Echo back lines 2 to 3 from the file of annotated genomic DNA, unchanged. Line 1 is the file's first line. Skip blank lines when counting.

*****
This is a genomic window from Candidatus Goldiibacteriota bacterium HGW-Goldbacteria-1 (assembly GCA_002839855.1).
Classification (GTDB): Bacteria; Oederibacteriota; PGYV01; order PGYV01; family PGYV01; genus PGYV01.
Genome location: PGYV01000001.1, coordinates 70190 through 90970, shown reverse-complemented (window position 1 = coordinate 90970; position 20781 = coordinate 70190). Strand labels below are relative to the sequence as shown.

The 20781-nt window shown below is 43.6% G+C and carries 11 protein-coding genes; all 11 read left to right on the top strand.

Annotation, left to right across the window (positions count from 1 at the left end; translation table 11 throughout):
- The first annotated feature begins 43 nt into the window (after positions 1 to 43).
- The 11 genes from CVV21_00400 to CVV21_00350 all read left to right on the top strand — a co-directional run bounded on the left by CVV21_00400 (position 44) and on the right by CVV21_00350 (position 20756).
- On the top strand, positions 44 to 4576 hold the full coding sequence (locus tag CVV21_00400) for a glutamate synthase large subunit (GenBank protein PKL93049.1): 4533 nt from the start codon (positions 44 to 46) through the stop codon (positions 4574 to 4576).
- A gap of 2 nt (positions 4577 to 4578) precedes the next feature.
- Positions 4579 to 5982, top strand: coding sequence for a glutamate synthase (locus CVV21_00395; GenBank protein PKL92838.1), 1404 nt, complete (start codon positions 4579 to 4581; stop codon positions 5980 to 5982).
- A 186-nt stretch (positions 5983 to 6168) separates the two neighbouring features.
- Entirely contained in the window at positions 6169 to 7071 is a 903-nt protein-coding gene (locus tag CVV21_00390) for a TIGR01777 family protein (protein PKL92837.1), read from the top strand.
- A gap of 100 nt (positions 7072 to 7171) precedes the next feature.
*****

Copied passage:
Classification (GTDB): Bacteria; Oederibacteriota; PGYV01; order PGYV01; family PGYV01; genus PGYV01.
Genome location: PGYV01000001.1, coordinates 70190 through 90970, shown reverse-complemented (window position 1 = coordinate 90970; position 20781 = coordinate 70190). Strand labels below are relative to the sequence as shown.